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How Zalando wants to reimagine fashion by selling eCommerce infrastructure

Zalando is in the middle of changing its business to provide eCommerce infrastructure to retailers.

The successful eCommerce platform decided at the beginning of 2015 to add infrastructure and systems services to its skillset and in doing so has to increase its software developers from 500 to over 2,000.

"Zalando wants to provide an operating system for the entire fashion world. Everybody needs fashion every single day. Over the next ten years, I'm not sure if we will still have a car or a mobile phone, but I'm pretty sure you won't be naked," said Robert Gentz, co-founder, Zalando.

Speaking at the Wired Retail event in London this week, Gentz described how a trip to China caused the e-tailer to rethink its business to become a fashion-technology company. He described how in the Chinese retail market, both online and offline shopping is deeply connected and 90% of online orders are fulfilled on the same day. He also explained how retailers use WeChat to become a customer's personal stylist by suggesting fashion items they might like to buy.

Seven-year-old e-tailer Zalando is now active in 50 countries and boasts €3 billion in revenues and 16 million customers, while being one of the biggest employers in Berlin with a 9,000-strong workforce. Late last year, the company floated on the German Stock Exchange in one of the biggest technology IPOs in decades.

"After the hangover of the IPO, the next day we started to think about the tough questions – what is happening around Europe and what can we learn from China?"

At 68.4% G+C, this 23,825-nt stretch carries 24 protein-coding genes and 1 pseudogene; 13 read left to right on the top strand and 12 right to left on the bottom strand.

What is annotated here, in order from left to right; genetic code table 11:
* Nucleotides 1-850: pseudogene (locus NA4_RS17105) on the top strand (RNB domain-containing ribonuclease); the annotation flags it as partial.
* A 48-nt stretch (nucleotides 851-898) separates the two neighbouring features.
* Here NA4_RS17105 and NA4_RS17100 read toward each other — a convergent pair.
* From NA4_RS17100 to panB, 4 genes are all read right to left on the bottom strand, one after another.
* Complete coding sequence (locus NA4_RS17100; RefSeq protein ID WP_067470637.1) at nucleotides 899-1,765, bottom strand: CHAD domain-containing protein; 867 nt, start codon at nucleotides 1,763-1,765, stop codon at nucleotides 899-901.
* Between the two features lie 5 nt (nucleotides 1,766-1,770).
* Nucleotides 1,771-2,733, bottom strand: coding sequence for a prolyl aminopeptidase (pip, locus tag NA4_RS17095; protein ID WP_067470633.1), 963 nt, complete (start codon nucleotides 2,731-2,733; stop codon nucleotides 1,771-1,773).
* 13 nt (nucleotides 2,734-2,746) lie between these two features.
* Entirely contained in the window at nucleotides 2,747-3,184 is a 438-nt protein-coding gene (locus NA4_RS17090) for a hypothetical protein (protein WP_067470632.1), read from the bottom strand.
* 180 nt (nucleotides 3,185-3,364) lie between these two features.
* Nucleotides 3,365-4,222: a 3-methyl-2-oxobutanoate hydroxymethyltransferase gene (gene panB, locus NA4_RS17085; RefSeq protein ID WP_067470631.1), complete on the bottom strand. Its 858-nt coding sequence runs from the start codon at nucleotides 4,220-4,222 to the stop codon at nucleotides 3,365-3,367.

Gentz said Zalando realised Europe needed to improve its retail ecosystem. "If the brands are connected to the consumers and the retailers are connected to the logistic networks – if all these things are connected, the ecosystem can deliver far better experiences."

He used a photo of Pharrell Williams wearing a yellow pair of sneakers posted onto Instagram as an example of how the ecosystem might work; explaining that Zalando's visual recognition software and team of stylists would identify the shoe upon a consumer's request, then offer various colours and reserve the item in store for customer pick-up, or offer courier delivery.

This overarching ecosystem would require all the different retail elements including local inventory, last mile delivery, visual recognition, stylists and POS systems to be plugged into a centralised piece of software, which Zalando has the ambition of providing, in a similar move to Ocado, which is in the process of securing a deal to provide its grocery eCommerce services internationally.

Gentz said Zalando is piloting various efforts in Berlin, including three hour delivery and a stylist platform which uses Whatsapp and telephone calls to connect with customers and send outfits, if the consumer keeps the items, the stylist gets a commission.  

In order to get the technology up to scratch, the e-tailer has had to change its internal ways of working to attract the additional engineers it requires. Zalando currently has 1,000, but hopes to increase this number to 1,800 by the end of 2016.

Gentz called its new way of working 'radical agility', which is based on lean working and small teams working on autonomous development. The engineers also use open platforms which allows them to use whatever tools they need to get the job done swiftly.

"We trust the engineers to make the right judgement calls," he said, noting Zalando used to receive around 200 engineer applications a month, and is now receiving 1,000.

"Our ultimate goal is to match people with fashion and go through all the friction to improve and make this fashion sector so much more efficient, both for consumers and businesses," added Gentz.

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